Zika worries grow among young women

June 01, 2016, 7:18 PM GMT+0

Most Americans aren't any more worried about Zika than they were a month ago, except young women

Congress went home last week for the Memorial Day break without authorizing expenditures to deal with the mosquito-borne Zika virus, and just before 150 health experts proposed to the World Health Organization that the Summer Olympics be postponed or moved from Rio de Janiero because of the threat from the virus.

However, Americans in the latest Economist/YouGov Poll have not yet become much more concerned than they were a month ago about the possibility of an epidemic in the U.S.

There are few regional differences in concern, even though the Southern part of the United States is most likely to see the mosquitos that carry the Zika virus first. Up to now infections have been linked to travel to parts of Central and South America. Women are more worried than men about contracting the virus, which can cause serious birth defects.

But the only real change in the percentage personally worried about contracting Zika is more worry expressed by women under the age of 45 – in other words, women of childbearing age. The percentage of women under 45 who now say they are “very worried” has doubled in the past month. But despite this increase, only one in five women under 45 say they are “very worried.”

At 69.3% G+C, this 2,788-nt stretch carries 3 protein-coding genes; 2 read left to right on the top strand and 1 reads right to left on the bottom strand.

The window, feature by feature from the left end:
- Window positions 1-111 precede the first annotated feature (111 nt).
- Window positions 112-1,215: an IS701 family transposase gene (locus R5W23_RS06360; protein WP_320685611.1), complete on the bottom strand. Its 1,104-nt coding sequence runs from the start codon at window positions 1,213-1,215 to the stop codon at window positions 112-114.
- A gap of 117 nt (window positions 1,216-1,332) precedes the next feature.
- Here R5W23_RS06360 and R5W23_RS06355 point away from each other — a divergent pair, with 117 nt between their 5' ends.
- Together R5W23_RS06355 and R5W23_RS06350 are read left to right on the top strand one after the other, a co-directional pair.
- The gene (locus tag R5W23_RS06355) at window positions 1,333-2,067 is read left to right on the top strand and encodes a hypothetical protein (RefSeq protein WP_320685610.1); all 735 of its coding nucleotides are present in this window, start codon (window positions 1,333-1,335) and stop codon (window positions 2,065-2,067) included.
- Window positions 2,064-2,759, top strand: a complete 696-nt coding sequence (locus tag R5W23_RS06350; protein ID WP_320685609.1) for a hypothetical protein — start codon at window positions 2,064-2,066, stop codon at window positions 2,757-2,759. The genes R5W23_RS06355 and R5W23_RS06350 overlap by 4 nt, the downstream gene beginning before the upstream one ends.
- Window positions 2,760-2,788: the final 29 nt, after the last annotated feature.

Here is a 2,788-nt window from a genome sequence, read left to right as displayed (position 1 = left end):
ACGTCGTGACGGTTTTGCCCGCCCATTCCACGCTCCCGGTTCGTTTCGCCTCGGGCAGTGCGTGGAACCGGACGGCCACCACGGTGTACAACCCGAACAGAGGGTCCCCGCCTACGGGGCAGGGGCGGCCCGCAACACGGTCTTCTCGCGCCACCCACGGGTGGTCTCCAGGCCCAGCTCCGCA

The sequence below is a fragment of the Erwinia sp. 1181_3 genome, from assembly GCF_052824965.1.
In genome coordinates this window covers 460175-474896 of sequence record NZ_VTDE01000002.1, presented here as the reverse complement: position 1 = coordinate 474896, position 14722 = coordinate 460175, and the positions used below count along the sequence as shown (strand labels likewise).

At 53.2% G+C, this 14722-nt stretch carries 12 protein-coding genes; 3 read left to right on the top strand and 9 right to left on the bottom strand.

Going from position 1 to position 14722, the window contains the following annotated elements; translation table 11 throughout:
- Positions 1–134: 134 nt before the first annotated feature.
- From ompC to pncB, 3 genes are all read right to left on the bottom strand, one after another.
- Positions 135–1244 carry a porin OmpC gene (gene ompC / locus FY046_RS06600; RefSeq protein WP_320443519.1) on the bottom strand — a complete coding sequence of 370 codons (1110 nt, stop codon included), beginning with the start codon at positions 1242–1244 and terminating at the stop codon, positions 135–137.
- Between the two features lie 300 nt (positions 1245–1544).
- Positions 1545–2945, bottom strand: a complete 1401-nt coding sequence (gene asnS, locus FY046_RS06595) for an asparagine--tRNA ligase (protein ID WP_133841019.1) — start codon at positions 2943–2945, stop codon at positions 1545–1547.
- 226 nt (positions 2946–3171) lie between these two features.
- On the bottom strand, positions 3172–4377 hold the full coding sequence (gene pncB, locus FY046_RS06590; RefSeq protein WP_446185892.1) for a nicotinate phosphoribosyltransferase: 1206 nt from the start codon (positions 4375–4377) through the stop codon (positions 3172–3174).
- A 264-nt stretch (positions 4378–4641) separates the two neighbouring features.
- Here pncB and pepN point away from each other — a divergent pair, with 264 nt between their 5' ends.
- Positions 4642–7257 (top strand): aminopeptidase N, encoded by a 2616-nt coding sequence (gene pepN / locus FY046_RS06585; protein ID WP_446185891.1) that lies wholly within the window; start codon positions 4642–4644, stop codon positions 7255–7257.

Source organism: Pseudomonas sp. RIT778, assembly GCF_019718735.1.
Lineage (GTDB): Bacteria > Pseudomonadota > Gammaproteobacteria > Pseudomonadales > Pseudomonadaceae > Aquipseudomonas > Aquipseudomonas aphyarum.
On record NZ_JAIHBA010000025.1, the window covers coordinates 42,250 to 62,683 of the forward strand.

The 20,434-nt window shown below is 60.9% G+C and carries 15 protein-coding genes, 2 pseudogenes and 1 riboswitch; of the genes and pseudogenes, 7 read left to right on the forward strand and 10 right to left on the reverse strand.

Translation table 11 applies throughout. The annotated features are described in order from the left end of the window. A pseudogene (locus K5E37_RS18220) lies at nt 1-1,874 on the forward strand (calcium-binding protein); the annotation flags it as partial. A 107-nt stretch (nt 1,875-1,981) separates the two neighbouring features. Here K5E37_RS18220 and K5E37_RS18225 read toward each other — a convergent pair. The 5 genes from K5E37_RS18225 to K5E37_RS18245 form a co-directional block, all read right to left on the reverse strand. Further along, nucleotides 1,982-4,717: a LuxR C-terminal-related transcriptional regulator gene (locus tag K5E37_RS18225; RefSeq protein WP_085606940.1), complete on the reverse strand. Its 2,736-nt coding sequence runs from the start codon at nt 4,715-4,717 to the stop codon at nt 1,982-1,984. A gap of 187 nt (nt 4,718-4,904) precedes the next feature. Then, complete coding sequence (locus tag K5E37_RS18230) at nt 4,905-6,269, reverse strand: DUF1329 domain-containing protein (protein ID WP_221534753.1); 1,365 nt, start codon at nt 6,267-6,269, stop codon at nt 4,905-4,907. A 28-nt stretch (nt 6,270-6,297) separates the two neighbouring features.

One in four African-Americans and 22% of Hispanics are very worried.

What should the government be doing? About a third think the government isn’t doing enough, but the same percentage think it’s doing about the right amount – with not much change from a month ago. But about the same percentage aren’t sure one way or the other (hardly anyone thinks the government is doing too much. Just over half say they are following the Zika story at least somewhat closely. Attentiveness has increased by only four points in the last month.

There is a fairly even division on whether or not the government should increase spending – and the usual party divide on spending questions is clear on this one as well. Republicans would prefer not increasing spending (though very few of them would decrease spending on controlling Zika), Democrats favor increased spending.

But there is a smaller division on one particular question that has engaged Congress in the debate over allocating money to fight Zika – whether to take funds that were allocated but not yet spent for protection against Ebola to use against Zika. That is a feature of the bill passed by the House of Representatives, which also approved less spending than the Senate did.

Americans narrowly don’t want money taken from the authorized and unspent Ebola funding; they prefer a special allocation. Republicans are closely divided on this, while Democrats are not.

See the Economist/YouGov results

Economist/YouGov poll archives can be found here.